Updated: March 7, 2022
While it can be a wonderful and rewarding career, being a wedding photographer certainly has its stresses. The nightmare of losing a memory card or having your camera die during the ceremony are enough to give pause to even the most fearless photographer. After more than ten years as a wedding photographer, Jesse Boone has learned a lot about the best practices for helping create an enjoyable wedding day for everyone involved (including you, the photographer). In this article, he gives five suggestions for getting rid of wedding stress! Here’s Jesse:
When I first started making a career from shooting weddings, my friends didn’t understand it. They just couldn’t grasp how people would pay thousands of dollars for a day of shooting. I’d explain to them that there are many reasons why wedding photography is relatively expensive, and why it certainly should be.
Of course, price is determined by many factors such as image quality, experience, branding and of course, supply and demand. However, the main reason I think wedding photographers should command a high hourly rate is that it can be extremely high-pressure. Everyone who’s been inside for even a few months knows about those late night, deep-sleep nightmares of losing a memory card or having your camera suddenly die on the aisle shot. This can be a wonderful job, but sometimes the pressure involved is so much that it induces nightmares.
Navigating the pressure and stress is key to being able to be successful and happy in this career. In over 10 years as a wedding pro, I’ve seen some crazy things at weddings and dealt with some serious stress. I remember one week in September of 2008, I had five weddings for my studio that weekend. We made it through! I backed up thousands of files after this draining weekend, edited everything in Lightroom and then had my hard drive crash as I was exporting out. I had been working around the clock and still had a stack of 20+ album designs to tend to — some of which had been lost on that hard drive. Fortunately I was able to recover all the files and redesign the albums, but the stress levels were through the roof that week. My wife refers to this week as my mid-life crisis. Seriously, I was having a nervous breakdown. The stress and pressure was affecting me beyond measure.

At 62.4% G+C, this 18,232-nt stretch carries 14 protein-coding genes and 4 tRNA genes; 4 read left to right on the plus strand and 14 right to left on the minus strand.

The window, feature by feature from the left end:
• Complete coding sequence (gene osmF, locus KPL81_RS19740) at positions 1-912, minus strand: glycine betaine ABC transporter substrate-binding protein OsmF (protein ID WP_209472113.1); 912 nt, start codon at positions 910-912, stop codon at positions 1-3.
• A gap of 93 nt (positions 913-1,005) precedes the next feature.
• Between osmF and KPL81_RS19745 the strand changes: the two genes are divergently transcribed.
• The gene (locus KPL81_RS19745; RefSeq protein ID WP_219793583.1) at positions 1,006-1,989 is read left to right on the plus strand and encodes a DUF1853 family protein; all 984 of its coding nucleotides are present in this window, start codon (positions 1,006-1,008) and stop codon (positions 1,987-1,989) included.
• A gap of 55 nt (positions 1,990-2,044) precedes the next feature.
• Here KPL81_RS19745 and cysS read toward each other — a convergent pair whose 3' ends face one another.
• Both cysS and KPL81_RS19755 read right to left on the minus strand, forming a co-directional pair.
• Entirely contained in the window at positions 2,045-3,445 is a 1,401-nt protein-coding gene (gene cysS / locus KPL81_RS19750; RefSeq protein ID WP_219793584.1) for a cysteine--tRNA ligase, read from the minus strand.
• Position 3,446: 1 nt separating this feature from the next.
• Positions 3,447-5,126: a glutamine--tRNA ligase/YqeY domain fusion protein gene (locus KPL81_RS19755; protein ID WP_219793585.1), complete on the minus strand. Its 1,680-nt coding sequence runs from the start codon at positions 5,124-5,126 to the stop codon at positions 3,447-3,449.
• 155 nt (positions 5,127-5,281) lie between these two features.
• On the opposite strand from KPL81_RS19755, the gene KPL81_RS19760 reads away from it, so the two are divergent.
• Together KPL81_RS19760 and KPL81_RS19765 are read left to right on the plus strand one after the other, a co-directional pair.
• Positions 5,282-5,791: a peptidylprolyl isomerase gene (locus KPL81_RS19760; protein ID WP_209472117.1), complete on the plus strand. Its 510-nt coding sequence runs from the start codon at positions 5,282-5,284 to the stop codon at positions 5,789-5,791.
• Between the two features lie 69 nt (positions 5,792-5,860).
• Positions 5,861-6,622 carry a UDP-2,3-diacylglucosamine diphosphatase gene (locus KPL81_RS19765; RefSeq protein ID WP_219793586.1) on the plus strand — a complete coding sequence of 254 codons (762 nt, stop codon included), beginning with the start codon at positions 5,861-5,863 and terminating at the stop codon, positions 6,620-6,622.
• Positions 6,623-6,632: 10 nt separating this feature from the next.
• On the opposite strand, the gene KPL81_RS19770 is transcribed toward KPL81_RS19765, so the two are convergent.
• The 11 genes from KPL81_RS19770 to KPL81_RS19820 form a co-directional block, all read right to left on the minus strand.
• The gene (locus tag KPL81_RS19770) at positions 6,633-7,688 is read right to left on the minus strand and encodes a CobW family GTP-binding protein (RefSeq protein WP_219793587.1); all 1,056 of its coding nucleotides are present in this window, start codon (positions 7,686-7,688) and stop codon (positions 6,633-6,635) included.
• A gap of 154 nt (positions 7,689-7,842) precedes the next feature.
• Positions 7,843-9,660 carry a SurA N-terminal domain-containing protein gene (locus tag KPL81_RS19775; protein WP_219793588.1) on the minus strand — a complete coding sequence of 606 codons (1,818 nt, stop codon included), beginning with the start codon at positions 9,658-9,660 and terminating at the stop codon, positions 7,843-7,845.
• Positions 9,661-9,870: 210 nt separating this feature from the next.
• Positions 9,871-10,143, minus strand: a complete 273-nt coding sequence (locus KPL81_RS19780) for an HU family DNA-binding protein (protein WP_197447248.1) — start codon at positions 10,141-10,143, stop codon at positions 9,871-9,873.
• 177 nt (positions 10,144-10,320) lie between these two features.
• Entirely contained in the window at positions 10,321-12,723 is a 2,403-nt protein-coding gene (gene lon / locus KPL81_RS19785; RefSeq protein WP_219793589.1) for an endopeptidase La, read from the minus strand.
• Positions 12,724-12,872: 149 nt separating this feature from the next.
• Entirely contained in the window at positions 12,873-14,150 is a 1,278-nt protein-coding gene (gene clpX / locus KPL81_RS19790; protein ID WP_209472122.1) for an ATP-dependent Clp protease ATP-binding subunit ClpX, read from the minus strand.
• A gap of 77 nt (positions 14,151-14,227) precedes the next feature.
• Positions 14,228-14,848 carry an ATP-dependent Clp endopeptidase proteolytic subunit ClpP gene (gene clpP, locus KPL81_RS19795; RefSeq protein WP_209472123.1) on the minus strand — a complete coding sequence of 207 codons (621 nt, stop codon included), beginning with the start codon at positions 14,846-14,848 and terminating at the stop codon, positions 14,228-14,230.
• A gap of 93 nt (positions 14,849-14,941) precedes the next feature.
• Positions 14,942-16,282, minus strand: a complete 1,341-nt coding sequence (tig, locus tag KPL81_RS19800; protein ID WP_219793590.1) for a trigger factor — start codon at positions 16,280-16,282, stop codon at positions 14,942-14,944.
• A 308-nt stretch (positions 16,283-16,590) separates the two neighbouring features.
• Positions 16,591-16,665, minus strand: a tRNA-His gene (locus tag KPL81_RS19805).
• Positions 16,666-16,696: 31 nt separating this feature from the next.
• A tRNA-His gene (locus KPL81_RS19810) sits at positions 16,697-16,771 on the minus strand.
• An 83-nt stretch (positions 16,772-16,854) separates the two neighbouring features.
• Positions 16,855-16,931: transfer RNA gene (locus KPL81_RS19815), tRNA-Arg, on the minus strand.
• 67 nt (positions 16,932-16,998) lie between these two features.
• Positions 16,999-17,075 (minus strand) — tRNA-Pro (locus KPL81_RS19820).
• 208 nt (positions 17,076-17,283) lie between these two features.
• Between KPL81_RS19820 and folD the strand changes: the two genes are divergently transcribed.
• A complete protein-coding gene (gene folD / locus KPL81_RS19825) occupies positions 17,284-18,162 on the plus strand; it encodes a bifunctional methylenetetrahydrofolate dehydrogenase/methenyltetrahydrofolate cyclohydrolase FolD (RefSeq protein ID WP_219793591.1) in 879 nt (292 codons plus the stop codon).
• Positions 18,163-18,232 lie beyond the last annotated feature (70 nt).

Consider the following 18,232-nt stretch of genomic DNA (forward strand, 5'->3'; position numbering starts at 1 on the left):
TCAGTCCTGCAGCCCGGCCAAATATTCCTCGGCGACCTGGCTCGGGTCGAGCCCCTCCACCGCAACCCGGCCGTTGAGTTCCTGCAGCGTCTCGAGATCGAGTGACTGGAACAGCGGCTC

From that moment on, I knew something had to change. The changes weren’t all immediate, but I developed some strategies over the next few seasons to make sure the stress of weddings never brought me back to that dreadful place.
I knew that I would be better off going back to a corporate career if I couldn’t solve the stress issues that can arise alongside a career in wedding photography.
Here are 5 tips that helped me finally shoot my first stress free wedding.
1. Develop a relationship
As my business grew in the early years, I grew away from my customers. This may sound weird, but unless you are deliberate, you will find that the distance naturally grows as you get busier. The more events I booked, the more valuable my time became. In those years of fast growth, I found myself doing the least amount possible with each client. I knew what was profiting my business. The initial sale and the actual wedding day were the two touch-points that could be viewed as necessities. Everything else, seemed optional.
One of the big changes I made after hitting the wall of burnout in 2009 was to engage with my clients more often and more deeply. I didn’t realize what this would mean at the time. I just knew I wasn’t feeling the fulfillment that should be associated with a fully-booked season. I began doing a few things that helped in the satisfaction category, but also helped my sales.
First, I would make it a point to spend the initial 10 minutes of my meeting getting to know my clients. I moved all of my sales talk to the backend of my presentation and sometimes to the next day.
The difference is very clear between showing up at a wedding to work with clients you hardly know and showing up as a friend. It all comes down to trust. By the time you get to the home where the bride and groom are getting ready, you want there to already be a level of comradery and trust. Having that in place before the wedding is a huge stress reducer.